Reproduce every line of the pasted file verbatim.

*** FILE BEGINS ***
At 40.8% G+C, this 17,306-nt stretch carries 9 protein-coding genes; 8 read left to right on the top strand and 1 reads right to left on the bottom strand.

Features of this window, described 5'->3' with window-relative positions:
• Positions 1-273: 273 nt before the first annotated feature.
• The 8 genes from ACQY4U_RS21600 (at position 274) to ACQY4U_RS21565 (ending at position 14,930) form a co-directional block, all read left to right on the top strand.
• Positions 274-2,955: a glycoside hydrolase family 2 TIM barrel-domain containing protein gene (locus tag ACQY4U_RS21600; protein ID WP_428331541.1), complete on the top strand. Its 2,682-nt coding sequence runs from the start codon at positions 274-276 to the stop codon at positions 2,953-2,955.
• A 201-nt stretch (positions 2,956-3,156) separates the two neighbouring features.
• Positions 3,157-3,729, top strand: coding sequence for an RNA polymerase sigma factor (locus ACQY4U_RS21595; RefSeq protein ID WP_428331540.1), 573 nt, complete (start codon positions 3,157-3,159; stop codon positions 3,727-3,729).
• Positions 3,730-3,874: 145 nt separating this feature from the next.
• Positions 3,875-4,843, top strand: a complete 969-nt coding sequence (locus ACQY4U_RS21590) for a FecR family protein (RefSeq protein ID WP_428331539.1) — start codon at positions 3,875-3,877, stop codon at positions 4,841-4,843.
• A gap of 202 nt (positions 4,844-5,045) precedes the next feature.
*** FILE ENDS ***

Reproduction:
At 40.8% G+C, this 17,306-nt stretch carries 9 protein-coding genes; 8 read left to right on the top strand and 1 reads right to left on the bottom strand.

Features of this window, described 5'->3' with window-relative positions:
• Positions 1-273: 273 nt before the first annotated feature.
• The 8 genes from ACQY4U_RS21600 (at position 274) to ACQY4U_RS21565 (ending at position 14,930) form a co-directional block, all read left to right on the top strand.
• Positions 274-2,955: a glycoside hydrolase family 2 TIM barrel-domain containing protein gene (locus tag ACQY4U_RS21600; protein ID WP_428331541.1), complete on the top strand. Its 2,682-nt coding sequence runs from the start codon at positions 274-276 to the stop codon at positions 2,953-2,955.
• A 201-nt stretch (positions 2,956-3,156) separates the two neighbouring features.
• Positions 3,157-3,729, top strand: coding sequence for an RNA polymerase sigma factor (locus ACQY4U_RS21595; RefSeq protein ID WP_428331540.1), 573 nt, complete (start codon positions 3,157-3,159; stop codon positions 3,727-3,729).
• Positions 3,730-3,874: 145 nt separating this feature from the next.
• Positions 3,875-4,843, top strand: a complete 969-nt coding sequence (locus ACQY4U_RS21590) for a FecR family protein (RefSeq protein ID WP_428331539.1) — start codon at positions 3,875-3,877, stop codon at positions 4,841-4,843.
• A gap of 202 nt (positions 4,844-5,045) precedes the next feature.